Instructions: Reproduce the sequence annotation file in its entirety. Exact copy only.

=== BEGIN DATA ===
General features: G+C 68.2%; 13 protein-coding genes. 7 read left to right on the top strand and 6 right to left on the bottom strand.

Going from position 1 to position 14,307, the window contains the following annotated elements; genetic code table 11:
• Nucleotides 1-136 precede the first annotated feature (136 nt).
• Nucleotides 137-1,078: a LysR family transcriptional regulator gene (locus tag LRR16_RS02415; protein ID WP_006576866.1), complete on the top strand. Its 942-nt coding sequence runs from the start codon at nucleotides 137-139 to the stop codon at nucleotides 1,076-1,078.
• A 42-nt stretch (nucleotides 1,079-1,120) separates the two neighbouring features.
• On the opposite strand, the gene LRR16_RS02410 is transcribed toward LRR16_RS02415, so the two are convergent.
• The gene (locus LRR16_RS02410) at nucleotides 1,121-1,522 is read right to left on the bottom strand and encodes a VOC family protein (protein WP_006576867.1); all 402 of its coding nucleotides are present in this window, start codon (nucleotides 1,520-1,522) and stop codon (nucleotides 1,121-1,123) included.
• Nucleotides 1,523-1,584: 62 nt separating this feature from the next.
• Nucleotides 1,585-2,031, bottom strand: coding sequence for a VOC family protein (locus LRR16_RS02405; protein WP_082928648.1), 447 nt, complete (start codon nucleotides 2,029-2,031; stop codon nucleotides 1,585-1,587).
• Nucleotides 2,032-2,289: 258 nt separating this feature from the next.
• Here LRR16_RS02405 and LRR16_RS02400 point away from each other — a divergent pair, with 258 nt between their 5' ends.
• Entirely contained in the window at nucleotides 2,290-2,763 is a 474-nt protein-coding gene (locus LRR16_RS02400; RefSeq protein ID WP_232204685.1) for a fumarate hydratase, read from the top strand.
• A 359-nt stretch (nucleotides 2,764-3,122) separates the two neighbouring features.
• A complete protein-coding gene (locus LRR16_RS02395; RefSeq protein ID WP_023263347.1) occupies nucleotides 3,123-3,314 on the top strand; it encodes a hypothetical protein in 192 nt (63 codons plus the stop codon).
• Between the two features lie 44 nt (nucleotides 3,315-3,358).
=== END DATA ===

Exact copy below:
General features: G+C 68.2%; 13 protein-coding genes. 7 read left to right on the top strand and 6 right to left on the bottom strand.

Going from position 1 to position 14,307, the window contains the following annotated elements; genetic code table 11:
• Nucleotides 1-136 precede the first annotated feature (136 nt).
• Nucleotides 137-1,078: a LysR family transcriptional regulator gene (locus tag LRR16_RS02415; protein ID WP_006576866.1), complete on the top strand. Its 942-nt coding sequence runs from the start codon at nucleotides 137-139 to the stop codon at nucleotides 1,076-1,078.
• A 42-nt stretch (nucleotides 1,079-1,120) separates the two neighbouring features.
• On the opposite strand, the gene LRR16_RS02410 is transcribed toward LRR16_RS02415, so the two are convergent.
• The gene (locus LRR16_RS02410) at nucleotides 1,121-1,522 is read right to left on the bottom strand and encodes a VOC family protein (protein WP_006576867.1); all 402 of its coding nucleotides are present in this window, start codon (nucleotides 1,520-1,522) and stop codon (nucleotides 1,121-1,123) included.
• Nucleotides 1,523-1,584: 62 nt separating this feature from the next.
• Nucleotides 1,585-2,031, bottom strand: coding sequence for a VOC family protein (locus LRR16_RS02405; protein WP_082928648.1), 447 nt, complete (start codon nucleotides 2,029-2,031; stop codon nucleotides 1,585-1,587).
• Nucleotides 2,032-2,289: 258 nt separating this feature from the next.
• Here LRR16_RS02405 and LRR16_RS02400 point away from each other — a divergent pair, with 258 nt between their 5' ends.
• Entirely contained in the window at nucleotides 2,290-2,763 is a 474-nt protein-coding gene (locus LRR16_RS02400; RefSeq protein ID WP_232204685.1) for a fumarate hydratase, read from the top strand.
• A 359-nt stretch (nucleotides 2,764-3,122) separates the two neighbouring features.
• A complete protein-coding gene (locus LRR16_RS02395; RefSeq protein ID WP_023263347.1) occupies nucleotides 3,123-3,314 on the top strand; it encodes a hypothetical protein in 192 nt (63 codons plus the stop codon).
• Between the two features lie 44 nt (nucleotides 3,315-3,358).